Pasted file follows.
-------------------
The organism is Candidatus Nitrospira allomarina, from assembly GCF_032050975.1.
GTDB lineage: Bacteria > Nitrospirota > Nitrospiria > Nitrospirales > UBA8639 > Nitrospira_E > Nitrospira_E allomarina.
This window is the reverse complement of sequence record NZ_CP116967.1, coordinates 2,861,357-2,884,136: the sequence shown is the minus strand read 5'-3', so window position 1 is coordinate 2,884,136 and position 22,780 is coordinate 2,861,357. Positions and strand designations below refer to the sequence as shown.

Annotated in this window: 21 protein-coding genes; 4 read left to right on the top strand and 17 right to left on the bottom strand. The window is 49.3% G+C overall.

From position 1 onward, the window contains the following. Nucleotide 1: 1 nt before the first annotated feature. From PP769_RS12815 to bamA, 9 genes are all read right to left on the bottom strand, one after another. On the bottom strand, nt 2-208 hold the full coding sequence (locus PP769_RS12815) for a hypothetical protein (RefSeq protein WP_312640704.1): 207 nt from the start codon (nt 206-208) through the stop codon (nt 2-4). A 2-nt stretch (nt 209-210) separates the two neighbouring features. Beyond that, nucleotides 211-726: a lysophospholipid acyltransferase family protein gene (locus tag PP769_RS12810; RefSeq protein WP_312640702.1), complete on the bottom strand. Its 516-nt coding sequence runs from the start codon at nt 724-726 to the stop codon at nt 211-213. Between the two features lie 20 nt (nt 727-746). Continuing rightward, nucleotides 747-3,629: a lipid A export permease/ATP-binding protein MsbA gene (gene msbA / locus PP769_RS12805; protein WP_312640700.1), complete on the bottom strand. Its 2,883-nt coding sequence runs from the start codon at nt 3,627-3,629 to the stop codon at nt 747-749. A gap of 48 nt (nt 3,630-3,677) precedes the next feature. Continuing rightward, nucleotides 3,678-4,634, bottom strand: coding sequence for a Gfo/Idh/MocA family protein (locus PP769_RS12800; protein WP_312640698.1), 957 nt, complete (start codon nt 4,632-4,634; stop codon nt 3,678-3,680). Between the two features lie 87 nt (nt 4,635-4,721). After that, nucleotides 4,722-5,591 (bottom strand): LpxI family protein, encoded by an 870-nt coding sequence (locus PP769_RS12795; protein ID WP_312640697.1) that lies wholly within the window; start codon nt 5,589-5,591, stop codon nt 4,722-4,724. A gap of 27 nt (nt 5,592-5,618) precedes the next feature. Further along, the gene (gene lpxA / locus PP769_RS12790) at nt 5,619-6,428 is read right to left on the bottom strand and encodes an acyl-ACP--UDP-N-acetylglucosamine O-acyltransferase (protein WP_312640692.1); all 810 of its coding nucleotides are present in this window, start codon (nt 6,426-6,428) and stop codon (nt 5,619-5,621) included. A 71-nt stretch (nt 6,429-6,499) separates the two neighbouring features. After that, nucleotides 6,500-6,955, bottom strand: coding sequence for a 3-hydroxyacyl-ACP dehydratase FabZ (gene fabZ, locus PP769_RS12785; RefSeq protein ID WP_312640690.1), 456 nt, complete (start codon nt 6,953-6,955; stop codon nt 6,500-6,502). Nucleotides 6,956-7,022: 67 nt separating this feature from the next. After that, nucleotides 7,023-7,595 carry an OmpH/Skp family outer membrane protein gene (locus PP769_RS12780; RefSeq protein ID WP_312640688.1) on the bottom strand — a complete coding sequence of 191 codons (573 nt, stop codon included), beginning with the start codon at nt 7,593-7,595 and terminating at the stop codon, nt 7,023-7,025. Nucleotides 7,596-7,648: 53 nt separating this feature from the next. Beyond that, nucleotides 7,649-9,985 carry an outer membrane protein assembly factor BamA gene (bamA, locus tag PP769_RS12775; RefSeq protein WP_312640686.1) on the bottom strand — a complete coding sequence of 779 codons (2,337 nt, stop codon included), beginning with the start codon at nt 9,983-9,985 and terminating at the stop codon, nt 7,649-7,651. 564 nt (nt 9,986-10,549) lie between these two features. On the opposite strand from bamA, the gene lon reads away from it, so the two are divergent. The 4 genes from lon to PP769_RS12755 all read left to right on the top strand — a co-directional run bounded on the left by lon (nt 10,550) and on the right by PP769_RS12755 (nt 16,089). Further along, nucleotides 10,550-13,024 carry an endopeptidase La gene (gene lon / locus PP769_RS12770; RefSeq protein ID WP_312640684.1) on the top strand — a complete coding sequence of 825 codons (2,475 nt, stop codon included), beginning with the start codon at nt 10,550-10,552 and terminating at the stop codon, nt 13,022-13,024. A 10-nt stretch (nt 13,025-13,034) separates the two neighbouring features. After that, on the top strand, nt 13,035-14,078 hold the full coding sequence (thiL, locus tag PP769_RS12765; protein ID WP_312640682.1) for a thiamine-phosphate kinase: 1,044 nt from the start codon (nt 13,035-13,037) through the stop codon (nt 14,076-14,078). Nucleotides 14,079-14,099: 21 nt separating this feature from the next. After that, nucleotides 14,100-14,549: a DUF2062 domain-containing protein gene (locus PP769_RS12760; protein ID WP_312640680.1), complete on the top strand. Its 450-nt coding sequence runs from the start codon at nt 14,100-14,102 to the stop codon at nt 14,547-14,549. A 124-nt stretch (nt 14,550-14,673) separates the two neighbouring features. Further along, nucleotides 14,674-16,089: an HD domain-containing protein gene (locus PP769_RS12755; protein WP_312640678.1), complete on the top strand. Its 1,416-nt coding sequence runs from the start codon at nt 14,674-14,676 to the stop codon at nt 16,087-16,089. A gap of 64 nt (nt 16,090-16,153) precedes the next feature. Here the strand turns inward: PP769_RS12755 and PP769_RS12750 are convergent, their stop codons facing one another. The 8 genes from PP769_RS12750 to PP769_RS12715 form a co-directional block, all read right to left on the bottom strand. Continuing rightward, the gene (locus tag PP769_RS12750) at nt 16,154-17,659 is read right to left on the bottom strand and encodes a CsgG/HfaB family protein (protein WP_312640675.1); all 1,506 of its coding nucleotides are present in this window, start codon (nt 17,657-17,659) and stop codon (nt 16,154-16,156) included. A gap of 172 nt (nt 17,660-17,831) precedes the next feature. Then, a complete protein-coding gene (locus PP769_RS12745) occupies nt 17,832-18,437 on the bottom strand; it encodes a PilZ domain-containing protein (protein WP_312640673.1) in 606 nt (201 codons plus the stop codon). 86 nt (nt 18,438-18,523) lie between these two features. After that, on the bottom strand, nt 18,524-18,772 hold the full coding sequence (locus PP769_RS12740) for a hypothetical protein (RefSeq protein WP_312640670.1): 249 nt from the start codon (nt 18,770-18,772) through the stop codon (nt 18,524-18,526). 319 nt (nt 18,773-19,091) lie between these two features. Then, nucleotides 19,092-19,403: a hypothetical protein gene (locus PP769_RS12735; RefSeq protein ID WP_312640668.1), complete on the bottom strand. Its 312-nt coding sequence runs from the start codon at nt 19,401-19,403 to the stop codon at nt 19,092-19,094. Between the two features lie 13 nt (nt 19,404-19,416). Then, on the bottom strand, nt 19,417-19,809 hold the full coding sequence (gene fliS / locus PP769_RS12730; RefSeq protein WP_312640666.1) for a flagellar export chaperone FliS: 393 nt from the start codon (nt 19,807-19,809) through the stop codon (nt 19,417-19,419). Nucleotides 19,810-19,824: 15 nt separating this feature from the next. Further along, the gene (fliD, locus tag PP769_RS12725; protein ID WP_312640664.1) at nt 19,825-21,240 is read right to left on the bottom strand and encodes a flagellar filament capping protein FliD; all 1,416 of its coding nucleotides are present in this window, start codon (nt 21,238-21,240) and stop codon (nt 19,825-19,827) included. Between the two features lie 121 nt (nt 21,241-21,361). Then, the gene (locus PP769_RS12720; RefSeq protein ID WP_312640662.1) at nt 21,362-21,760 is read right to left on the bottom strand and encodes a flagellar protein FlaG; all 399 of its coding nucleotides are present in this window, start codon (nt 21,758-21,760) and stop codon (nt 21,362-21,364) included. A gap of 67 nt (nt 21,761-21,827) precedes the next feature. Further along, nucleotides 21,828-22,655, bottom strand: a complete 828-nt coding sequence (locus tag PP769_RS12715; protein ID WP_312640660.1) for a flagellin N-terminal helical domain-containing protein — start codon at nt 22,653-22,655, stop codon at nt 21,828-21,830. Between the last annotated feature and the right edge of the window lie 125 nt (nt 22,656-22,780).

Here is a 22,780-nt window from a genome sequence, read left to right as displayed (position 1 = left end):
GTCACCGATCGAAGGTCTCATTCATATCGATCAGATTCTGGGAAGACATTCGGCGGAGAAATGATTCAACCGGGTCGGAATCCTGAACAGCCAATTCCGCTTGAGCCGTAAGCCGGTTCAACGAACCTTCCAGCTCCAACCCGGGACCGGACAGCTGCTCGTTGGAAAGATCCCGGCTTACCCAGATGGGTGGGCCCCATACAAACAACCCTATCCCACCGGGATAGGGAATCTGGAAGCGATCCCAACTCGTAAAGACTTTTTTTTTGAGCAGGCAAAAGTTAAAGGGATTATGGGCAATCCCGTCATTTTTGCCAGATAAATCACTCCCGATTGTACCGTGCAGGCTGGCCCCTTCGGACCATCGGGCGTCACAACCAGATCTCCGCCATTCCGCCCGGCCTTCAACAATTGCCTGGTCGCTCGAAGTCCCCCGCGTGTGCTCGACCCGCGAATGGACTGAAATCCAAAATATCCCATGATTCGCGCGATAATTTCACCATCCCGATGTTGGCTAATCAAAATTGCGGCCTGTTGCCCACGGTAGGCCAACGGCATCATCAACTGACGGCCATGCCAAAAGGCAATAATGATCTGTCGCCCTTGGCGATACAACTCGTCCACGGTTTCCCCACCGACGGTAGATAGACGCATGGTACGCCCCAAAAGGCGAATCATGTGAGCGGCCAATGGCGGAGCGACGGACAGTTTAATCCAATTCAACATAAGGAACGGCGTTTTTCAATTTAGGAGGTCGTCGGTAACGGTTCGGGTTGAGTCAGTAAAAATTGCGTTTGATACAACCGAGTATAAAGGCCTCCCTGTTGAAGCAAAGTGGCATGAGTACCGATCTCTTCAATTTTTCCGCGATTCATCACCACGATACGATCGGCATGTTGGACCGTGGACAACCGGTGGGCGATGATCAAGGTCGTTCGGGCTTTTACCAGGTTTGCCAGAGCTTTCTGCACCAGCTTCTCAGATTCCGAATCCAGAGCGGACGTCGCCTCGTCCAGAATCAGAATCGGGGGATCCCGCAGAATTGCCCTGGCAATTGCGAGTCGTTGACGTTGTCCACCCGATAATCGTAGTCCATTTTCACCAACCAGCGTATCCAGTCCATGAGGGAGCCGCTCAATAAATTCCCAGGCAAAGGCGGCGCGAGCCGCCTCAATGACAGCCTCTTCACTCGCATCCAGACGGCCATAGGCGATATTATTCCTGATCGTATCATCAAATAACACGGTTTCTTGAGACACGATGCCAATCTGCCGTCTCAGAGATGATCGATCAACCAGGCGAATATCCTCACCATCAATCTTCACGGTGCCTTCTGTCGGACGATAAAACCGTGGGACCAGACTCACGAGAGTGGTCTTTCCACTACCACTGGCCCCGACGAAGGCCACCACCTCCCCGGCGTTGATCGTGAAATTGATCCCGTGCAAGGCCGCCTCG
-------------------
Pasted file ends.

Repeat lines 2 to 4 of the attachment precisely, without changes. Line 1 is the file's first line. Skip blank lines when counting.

GTDB lineage: Bacteria > Nitrospirota > Nitrospiria > Nitrospirales > UBA8639 > Nitrospira_E > Nitrospira_E allomarina.
This window is the reverse complement of sequence record NZ_CP116967.1, coordinates 2,861,357-2,884,136: the sequence shown is the minus strand read 5'-3', so window position 1 is coordinate 2,884,136 and position 22,780 is coordinate 2,861,357. Positions and strand designations below refer to the sequence as shown.

Annotated in this window: 21 protein-coding genes; 4 read left to right on the top strand and 17 right to left on the bottom strand. The window is 49.3% G+C overall.